CharismSt. CeciliaPatroness of the Congregation

It was not without forethought that the young Academy was called St. Cecilia. From time immemorial music was thought to possess supernatural powers…Music is truly the language of the soul…Throughout the Christian world under the sweet patronage of Cecilia, Roman martyr and virgin saint, heavenly music ascends to the throne of the Most High. (Mother Frances Walsh; Annals of St. Cecilia Congregation, 1860-1881)

St. Cecilia was not herself a Dominican, so why do we take her as our patroness? The answer to this question lies both in the past—in the foundation and charism of the Dominican Order and in particular of our Congregation in Nashville—and in the present.

In the first days of the Dominican Order, before the first canonization of any Dominican saints, the friars and sisters looked to several of the Church’s earliest saints as patrons of the Order. These were chosen because they embodied the qualities that defined the followers of St. Dominic: study, portrayed by St. Catherine of Alexandria; preaching, modeled by St. Mary Magdalene; and praise, embodied by St. Cecilia. As patron saint of music, St. Cecilia was invoked and depicted in the choirs of most medieval churches, and the Dominicans begged her intercession for their chanting of the choral office (Liturgy of the Hours). St. Cecilia was a fitting intercessor for this new Order with its motto, “To praise, to bless, to preach.” St. Cecilia was also seen to accompany Our Lady in some of her apparitions to St. Dominic and the early brethren, most notably when Mary was seen blessing the friars’ cells. It should also be noted that tradition has often dated the foundation of the first Dominican convent (the nuns in Prouilhe, France) as being on November 22, the feast of St. Cecilia.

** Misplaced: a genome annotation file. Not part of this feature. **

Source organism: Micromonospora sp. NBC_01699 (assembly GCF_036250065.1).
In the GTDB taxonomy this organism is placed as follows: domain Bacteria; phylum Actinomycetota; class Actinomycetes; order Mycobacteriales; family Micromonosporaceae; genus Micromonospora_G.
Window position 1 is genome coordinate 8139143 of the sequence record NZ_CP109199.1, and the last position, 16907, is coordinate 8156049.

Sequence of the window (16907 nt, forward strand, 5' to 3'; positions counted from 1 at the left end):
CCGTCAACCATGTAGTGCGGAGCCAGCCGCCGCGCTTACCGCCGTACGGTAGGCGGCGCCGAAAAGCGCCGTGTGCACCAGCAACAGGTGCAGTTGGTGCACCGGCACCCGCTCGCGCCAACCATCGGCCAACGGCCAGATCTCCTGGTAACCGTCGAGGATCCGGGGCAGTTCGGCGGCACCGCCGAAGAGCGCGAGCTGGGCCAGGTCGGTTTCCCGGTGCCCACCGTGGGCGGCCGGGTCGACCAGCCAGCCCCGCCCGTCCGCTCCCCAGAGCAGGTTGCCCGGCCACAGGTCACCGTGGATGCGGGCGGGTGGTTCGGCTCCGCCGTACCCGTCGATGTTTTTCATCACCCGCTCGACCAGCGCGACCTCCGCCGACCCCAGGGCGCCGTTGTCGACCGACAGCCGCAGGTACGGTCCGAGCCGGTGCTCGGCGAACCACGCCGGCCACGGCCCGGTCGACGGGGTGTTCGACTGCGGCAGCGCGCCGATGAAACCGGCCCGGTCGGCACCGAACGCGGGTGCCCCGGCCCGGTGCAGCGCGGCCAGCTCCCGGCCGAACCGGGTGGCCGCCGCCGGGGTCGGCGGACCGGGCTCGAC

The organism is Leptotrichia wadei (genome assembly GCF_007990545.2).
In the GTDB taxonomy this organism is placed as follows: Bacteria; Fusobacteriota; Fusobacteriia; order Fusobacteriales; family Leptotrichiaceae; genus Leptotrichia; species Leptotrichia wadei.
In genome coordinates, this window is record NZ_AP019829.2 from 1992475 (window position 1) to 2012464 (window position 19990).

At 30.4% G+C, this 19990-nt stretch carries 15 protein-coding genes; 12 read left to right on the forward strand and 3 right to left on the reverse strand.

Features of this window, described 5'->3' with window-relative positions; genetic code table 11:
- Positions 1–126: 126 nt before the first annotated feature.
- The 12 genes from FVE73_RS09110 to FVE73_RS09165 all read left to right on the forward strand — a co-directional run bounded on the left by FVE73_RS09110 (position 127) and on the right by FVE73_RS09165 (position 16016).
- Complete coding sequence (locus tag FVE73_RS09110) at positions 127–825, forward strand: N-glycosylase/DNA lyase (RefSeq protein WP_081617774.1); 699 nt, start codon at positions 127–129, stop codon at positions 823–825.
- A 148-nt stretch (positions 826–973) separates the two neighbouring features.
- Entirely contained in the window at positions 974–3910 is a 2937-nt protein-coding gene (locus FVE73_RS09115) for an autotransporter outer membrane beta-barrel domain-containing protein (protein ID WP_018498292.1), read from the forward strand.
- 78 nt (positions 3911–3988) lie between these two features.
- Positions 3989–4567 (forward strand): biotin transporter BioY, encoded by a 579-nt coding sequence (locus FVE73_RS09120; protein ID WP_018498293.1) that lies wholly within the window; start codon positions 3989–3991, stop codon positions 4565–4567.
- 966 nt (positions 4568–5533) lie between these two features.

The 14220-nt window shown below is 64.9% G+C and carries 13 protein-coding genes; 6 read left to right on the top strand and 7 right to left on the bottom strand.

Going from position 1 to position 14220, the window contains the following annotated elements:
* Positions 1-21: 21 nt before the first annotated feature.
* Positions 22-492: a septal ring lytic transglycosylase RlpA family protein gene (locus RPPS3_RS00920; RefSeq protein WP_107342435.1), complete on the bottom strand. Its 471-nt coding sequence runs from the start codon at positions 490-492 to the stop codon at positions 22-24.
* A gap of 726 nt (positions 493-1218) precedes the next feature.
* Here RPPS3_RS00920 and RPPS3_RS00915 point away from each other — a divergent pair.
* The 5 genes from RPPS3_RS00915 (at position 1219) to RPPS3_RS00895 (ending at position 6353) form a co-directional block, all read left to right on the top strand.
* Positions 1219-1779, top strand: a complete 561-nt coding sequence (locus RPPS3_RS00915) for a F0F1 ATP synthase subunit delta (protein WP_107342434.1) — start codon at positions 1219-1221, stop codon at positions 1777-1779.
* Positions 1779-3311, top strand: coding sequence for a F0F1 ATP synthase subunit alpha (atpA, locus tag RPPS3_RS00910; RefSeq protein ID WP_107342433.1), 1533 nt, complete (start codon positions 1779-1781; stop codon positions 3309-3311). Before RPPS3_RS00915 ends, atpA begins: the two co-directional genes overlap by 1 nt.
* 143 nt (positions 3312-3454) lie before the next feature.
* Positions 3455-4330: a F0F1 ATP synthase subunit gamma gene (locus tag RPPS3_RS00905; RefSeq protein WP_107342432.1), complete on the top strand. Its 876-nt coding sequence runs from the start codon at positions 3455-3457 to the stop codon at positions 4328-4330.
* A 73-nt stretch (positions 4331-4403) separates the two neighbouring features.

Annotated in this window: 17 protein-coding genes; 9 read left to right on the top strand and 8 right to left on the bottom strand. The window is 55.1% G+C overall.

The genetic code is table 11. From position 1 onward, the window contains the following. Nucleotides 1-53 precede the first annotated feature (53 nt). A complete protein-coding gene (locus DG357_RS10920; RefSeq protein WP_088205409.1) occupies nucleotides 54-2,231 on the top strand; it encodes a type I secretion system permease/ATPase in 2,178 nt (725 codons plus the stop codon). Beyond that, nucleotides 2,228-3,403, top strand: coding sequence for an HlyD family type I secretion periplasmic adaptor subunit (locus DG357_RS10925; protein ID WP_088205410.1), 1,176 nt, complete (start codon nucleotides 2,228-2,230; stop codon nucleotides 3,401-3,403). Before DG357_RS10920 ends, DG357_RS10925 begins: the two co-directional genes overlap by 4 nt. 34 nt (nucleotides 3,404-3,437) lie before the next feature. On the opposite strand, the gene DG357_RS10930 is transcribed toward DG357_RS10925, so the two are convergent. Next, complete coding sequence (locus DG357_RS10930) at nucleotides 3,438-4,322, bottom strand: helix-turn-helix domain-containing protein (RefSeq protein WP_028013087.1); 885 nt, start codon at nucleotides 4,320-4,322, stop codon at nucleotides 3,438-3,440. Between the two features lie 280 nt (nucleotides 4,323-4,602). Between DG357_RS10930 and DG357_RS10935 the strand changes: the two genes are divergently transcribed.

For our own Congregation, the choice of St. Cecilia was a natural one, as our sisters were invited to Nashville in 1860 to establish an academy for girls that would place an emphasis on music and the arts. “It was not without forethought that the young Academy was called St. Cecilia,” noted Mother Frances Walsh in her early history of the Congregation. How fitting that our Congregation, sitting on a hill above what is now known as “Music City,” declares by its very name the noble influence song can have on the human person.

Today, as daughters of these rich traditions, we continue to claim St. Cecilia as a witness of purity and praise, an example of life lived in the world but not of the world, and of a fidelity to Christ that is not afraid even of death.